The water crisis seems to be the result of two factors: climate change and the privatization of water.
The National Geographic reports that after two major natural disasters, El Salvador struggled to recover. In 2014, the country suffered an exceptional drought which left “96,000 Salvadoran families without adequate food,” and millions more going hungry. The following year, El Niño brought even more dry weather.
“If we want to confront climate change, we first need to have strong governance,” Helga Cuéllar-Marchelli, director of the department of social studies at the Salvadoran Foundation for Economic and Social Development (FUSADES) told the National Geographic. “We need a joint effort from the central government, municipal governments, civil society, [and] the business sector. If there is no legal framework, it will be very difficult to coordinate efforts.”
The water crisis is forcing members of poor communities to walk for miles to get water from wells only to find there might not be any there for them.
The “natural” water that is available for poor people isn’t safe to use because it’s contaminated, but because they have no other choice, they use it anyway.
The publication reports that sewer water that carries intense contamination levels goes straight into natural water, including streams and rivers. It is this water that people use to drink, wash their clothes and bathe. More than 90 percent of this natural water is toxic, and an estimated 6.4 million people are using this contaminated water.
Early this year, people from El Salvador marched for water rights and people on social media used the hashtag #NoAlaPrivatizacionDelAgua.
The protest, led by students, feminists, and advocates of water rights, were also met with pushback from police forces.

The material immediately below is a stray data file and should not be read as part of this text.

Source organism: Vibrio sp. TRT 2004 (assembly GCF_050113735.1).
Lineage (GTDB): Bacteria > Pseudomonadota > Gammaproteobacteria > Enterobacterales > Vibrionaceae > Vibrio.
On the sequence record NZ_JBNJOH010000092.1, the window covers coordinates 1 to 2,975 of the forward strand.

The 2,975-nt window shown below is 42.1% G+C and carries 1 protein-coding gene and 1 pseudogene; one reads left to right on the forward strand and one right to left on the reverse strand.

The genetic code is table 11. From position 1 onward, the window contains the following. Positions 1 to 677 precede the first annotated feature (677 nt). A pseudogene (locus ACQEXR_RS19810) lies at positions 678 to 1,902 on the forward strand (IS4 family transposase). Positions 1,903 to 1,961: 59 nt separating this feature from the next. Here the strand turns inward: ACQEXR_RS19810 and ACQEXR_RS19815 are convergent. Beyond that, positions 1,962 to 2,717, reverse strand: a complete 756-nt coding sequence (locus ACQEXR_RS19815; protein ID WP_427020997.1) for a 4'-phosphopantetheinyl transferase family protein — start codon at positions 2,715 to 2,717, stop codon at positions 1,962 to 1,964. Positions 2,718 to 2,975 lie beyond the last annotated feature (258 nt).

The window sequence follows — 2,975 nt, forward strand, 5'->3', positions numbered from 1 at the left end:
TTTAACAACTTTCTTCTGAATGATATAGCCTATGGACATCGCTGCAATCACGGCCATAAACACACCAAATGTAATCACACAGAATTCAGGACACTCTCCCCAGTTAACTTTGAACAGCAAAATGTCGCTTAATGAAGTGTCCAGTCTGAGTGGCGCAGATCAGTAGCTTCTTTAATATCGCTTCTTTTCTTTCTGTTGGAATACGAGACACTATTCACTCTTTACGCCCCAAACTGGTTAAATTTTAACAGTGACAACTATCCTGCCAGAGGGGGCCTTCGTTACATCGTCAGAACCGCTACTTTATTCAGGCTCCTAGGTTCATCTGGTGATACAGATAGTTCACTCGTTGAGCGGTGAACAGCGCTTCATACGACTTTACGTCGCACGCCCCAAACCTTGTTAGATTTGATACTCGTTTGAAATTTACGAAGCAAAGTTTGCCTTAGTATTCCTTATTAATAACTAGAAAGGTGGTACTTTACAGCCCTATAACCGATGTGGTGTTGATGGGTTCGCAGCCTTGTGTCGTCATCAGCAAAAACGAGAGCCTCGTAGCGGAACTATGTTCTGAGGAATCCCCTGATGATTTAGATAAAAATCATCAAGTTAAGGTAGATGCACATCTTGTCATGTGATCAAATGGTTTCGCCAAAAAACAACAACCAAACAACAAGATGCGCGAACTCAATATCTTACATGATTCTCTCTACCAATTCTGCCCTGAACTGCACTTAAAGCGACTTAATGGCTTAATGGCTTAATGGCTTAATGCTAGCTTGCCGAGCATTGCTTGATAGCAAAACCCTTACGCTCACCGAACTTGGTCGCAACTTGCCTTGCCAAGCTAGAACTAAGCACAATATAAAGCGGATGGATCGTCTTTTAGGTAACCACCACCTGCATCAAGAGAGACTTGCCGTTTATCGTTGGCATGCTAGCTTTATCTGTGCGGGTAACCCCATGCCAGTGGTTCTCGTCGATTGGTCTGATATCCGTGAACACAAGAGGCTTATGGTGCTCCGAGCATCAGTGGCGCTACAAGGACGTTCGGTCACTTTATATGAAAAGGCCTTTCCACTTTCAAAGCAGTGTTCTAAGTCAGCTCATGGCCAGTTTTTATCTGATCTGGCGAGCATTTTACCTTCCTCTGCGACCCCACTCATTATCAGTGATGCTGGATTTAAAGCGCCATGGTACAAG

The World Bank reports that local farmers and people trying to survive with their own crops are the ones that are facing this major crisis. Salvadorans aren’t the only ones affected either, but neighboring countries as well.
“More than half a million families are suffering from what experts call ‘food insecurity,’ – in other words, the lack of food – due to agricultural and livestock losses. According to estimates by Central American governments, Oxfam and other international aid agencies, 236,000 families in Guatemala, 120,000 in Honduras, 100,000 in Nicaragua and 96,000 in El Salvador are already facing this situation.”
Jess Ofelia Alvarenga, an independent reporter, documented how her family, is dealing with the water crisis in El Salvador.
This summer she filmed the struggle her uncle faces with the lack of water. She says he can no longer harvest rice or watermelons. It is this lack of water that is forcing thousands to move to El Salvador’s metropolitan areas, which already has a scarcity of water for the low-income, or flee the country altogether.
Immigration is a topic that is on the news daily but do we really understand the kind of hardships that migrants go through when adapting to our culture with their migration. We know that traveling across the border — whether legally or without documentation — can be a dangerous and emotional venture. We also know that living in a xenophobic society like ours is also highly risky for immigrants who seek a life in the United States.
However, the change from one community to another is an issue that makes a large impact on these lives but is not often discussed.
One issue that comes from this situation is the depression and loneliness that accompanies immigrant parents when they build new lives in the United States.
Twitter / @the_levantist
A viral Twitter thread posted on July 28th by @the_levantist brought to light a very important discussion about immigrant parents and depression. As the tweet points out, many migrant parents go from growing up in a very tight-knit community with a strong base of supportive friends and family to being in a new world that feels isolated from uninterested neighbors and co-workers.